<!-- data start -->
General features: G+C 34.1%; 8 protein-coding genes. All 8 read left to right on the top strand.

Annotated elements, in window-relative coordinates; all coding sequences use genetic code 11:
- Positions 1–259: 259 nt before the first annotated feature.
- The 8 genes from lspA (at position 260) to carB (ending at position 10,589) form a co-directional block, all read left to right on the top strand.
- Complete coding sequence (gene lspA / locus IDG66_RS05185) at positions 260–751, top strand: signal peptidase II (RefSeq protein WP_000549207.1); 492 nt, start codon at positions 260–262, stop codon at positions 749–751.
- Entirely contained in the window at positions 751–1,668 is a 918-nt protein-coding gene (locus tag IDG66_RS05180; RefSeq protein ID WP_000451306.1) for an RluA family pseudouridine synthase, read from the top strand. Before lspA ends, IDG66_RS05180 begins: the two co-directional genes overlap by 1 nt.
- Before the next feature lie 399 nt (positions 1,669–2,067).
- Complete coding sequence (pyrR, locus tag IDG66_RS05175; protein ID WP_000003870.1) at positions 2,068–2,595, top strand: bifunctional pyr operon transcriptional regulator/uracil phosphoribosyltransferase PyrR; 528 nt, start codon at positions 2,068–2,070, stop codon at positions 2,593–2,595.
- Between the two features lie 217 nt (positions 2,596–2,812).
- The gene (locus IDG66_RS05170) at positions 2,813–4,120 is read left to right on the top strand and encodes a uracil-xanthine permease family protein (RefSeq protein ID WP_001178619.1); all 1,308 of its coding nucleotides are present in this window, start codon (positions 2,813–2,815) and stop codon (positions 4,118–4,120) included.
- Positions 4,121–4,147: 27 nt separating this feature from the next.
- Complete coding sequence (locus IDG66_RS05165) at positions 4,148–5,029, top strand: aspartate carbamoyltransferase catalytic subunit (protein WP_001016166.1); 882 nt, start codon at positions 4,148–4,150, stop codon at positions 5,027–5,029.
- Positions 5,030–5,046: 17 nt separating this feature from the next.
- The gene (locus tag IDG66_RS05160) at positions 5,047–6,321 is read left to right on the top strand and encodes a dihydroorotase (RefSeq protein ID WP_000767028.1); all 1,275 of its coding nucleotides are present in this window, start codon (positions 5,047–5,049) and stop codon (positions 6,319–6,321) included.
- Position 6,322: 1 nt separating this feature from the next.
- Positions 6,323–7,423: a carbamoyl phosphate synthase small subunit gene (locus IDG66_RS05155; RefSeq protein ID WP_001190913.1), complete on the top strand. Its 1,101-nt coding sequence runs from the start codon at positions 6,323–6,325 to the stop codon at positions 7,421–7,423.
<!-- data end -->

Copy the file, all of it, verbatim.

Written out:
General features: G+C 34.1%; 8 protein-coding genes. All 8 read left to right on the top strand.

Annotated elements, in window-relative coordinates; all coding sequences use genetic code 11:
- Positions 1–259: 259 nt before the first annotated feature.
- The 8 genes from lspA (at position 260) to carB (ending at position 10,589) form a co-directional block, all read left to right on the top strand.
- Complete coding sequence (gene lspA / locus IDG66_RS05185) at positions 260–751, top strand: signal peptidase II (RefSeq protein WP_000549207.1); 492 nt, start codon at positions 260–262, stop codon at positions 749–751.
- Entirely contained in the window at positions 751–1,668 is a 918-nt protein-coding gene (locus tag IDG66_RS05180; RefSeq protein ID WP_000451306.1) for an RluA family pseudouridine synthase, read from the top strand. Before lspA ends, IDG66_RS05180 begins: the two co-directional genes overlap by 1 nt.
- Before the next feature lie 399 nt (positions 1,669–2,067).
- Complete coding sequence (pyrR, locus tag IDG66_RS05175; protein ID WP_000003870.1) at positions 2,068–2,595, top strand: bifunctional pyr operon transcriptional regulator/uracil phosphoribosyltransferase PyrR; 528 nt, start codon at positions 2,068–2,070, stop codon at positions 2,593–2,595.
- Between the two features lie 217 nt (positions 2,596–2,812).
- The gene (locus IDG66_RS05170) at positions 2,813–4,120 is read left to right on the top strand and encodes a uracil-xanthine permease family protein (RefSeq protein ID WP_001178619.1); all 1,308 of its coding nucleotides are present in this window, start codon (positions 2,813–2,815) and stop codon (positions 4,118–4,120) included.
- Positions 4,121–4,147: 27 nt separating this feature from the next.
- Complete coding sequence (locus IDG66_RS05165) at positions 4,148–5,029, top strand: aspartate carbamoyltransferase catalytic subunit (protein WP_001016166.1); 882 nt, start codon at positions 4,148–4,150, stop codon at positions 5,027–5,029.
- Positions 5,030–5,046: 17 nt separating this feature from the next.
- The gene (locus tag IDG66_RS05160) at positions 5,047–6,321 is read left to right on the top strand and encodes a dihydroorotase (RefSeq protein ID WP_000767028.1); all 1,275 of its coding nucleotides are present in this window, start codon (positions 5,047–5,049) and stop codon (positions 6,319–6,321) included.
- Position 6,322: 1 nt separating this feature from the next.
- Positions 6,323–7,423: a carbamoyl phosphate synthase small subunit gene (locus IDG66_RS05155; RefSeq protein ID WP_001190913.1), complete on the top strand. Its 1,101-nt coding sequence runs from the start codon at positions 6,323–6,325 to the stop codon at positions 7,421–7,423.